The biggest report of the week will be the Jobs Report on Friday. The consensus estimates are for a gain of +195,000 jobs in March compared to a gain of +243,000 in February. Investors are hoping for another Goldilocks number, not too hot and not too cold. Too many jobs and the Fed could continue on its hike cycle past May. Too cold and fears of a Fed induced recession will flourish. The Goldilocks number for March would be in the 150,000-175,000 range, just under the estimates and weak enough to negate the Fed.

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While the broader markets may be range bound the transports are not. The transport index soared another +60 points on Tuesday to close at a new historic high. Pushing the transports higher were strong gains in FDX and UPS as well as the railroads. FDX and UPS are reporting strong package volume, which supports the theory that the global economy is also strong. The railroads are rising on higher commodity shipments also in demand due to a strong economy. The transports have risen over +115 points this week alone. This is even more incredible given oil prices just under $68 on Monday. Strong transports are an excellent leading indicator for a broad market move but the Dow has fallen on hard times and can't get up.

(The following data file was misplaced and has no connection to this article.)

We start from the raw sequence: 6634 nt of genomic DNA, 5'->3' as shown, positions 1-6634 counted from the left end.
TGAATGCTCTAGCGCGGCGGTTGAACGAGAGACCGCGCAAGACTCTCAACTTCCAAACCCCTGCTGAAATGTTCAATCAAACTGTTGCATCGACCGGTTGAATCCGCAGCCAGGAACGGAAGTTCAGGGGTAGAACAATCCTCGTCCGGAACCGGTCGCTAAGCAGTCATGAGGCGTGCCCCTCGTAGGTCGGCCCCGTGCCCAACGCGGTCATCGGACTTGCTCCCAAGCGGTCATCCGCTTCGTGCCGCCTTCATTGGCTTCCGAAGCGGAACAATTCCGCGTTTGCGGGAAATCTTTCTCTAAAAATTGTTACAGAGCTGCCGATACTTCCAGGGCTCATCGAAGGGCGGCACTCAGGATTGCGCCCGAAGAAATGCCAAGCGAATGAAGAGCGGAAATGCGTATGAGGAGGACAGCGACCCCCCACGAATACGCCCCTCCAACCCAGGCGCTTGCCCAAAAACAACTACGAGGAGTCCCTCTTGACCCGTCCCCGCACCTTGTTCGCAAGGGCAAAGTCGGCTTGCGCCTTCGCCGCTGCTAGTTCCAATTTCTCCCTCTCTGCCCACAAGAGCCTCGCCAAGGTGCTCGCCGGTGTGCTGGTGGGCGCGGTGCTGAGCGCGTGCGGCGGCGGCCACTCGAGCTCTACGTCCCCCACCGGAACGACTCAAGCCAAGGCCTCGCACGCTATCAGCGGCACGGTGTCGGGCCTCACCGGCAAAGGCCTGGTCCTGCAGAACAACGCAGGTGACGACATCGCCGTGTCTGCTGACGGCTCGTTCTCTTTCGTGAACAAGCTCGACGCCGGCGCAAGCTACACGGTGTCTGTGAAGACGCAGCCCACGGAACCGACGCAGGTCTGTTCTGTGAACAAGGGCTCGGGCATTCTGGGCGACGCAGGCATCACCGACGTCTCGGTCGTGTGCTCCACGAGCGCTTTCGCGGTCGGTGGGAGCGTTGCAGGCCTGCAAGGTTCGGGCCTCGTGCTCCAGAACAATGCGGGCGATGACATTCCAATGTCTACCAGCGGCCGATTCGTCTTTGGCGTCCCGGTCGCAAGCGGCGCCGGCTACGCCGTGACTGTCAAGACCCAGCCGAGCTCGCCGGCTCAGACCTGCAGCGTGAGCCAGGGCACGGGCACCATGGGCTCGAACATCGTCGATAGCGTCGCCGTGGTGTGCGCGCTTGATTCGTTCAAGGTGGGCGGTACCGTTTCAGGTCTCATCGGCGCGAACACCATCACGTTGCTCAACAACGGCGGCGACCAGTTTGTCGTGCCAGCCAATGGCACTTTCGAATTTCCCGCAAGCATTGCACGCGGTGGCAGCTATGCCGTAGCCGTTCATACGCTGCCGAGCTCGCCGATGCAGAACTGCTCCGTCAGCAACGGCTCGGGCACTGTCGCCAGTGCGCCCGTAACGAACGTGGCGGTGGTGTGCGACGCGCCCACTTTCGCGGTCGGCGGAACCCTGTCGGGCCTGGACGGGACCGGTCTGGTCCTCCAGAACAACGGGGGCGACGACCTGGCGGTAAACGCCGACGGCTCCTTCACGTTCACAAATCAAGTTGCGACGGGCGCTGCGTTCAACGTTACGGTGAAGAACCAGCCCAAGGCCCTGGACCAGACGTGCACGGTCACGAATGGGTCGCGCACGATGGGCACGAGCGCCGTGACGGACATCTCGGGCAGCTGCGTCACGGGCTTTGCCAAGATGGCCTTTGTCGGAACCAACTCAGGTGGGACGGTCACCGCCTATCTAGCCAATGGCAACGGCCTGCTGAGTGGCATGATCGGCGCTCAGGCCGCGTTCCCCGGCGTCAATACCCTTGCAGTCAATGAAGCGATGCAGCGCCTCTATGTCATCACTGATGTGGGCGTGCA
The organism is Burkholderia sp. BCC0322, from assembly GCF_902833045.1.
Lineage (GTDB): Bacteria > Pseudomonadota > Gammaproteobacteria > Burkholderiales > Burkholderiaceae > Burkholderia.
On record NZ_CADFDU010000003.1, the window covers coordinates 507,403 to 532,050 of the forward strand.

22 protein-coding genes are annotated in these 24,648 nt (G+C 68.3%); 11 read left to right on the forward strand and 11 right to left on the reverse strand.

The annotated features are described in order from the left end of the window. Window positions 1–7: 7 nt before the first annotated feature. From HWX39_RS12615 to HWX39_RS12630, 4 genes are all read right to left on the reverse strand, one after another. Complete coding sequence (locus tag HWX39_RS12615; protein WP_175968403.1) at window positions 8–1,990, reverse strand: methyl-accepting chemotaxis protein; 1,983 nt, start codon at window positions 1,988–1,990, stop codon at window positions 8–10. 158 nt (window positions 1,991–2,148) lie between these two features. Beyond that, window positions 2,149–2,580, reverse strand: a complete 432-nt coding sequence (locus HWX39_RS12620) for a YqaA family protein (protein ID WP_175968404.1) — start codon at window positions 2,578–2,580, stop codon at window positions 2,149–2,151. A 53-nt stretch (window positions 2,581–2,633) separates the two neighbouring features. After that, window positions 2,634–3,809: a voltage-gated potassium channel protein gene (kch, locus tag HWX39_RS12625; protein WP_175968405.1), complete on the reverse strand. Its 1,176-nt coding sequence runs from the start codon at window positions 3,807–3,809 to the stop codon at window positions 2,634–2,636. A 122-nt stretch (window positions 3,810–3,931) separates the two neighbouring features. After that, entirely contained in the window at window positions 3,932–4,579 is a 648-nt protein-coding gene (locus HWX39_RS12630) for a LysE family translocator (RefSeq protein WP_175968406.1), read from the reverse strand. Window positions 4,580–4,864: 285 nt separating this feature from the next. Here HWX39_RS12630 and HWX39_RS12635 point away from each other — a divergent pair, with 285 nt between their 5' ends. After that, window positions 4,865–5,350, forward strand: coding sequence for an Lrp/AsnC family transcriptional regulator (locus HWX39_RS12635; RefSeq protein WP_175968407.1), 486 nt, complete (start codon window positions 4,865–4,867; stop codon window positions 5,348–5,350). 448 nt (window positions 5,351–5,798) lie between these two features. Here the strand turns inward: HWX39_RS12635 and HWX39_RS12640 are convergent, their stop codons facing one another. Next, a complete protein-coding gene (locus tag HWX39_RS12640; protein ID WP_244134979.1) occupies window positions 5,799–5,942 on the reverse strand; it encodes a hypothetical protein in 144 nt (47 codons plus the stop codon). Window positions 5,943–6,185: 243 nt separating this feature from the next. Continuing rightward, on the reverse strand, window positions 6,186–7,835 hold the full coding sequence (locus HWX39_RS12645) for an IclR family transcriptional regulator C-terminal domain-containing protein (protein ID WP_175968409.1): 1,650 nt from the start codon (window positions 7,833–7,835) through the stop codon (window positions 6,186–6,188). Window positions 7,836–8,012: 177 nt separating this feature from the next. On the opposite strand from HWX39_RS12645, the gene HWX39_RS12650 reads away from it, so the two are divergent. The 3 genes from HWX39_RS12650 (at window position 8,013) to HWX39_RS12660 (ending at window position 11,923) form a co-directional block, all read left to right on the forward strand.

We saw some profit taking in oil prices on Monday after an intraday spike to $67.90. Tuesday's continued pullback to support at $65.50 was met with buying ahead of tomorrows inventory levels. Oil inventories are expected to rise by +1.0 mb, gasoline decline by -1.5 mb and distillates decline by -1.7 mb. Refinery utilization is expected to drop as more refineries take time out for maintenance and to switch to summer products.

May Crude Oil Futures Chart - Daily
(390 min to eliminate bad daily tick)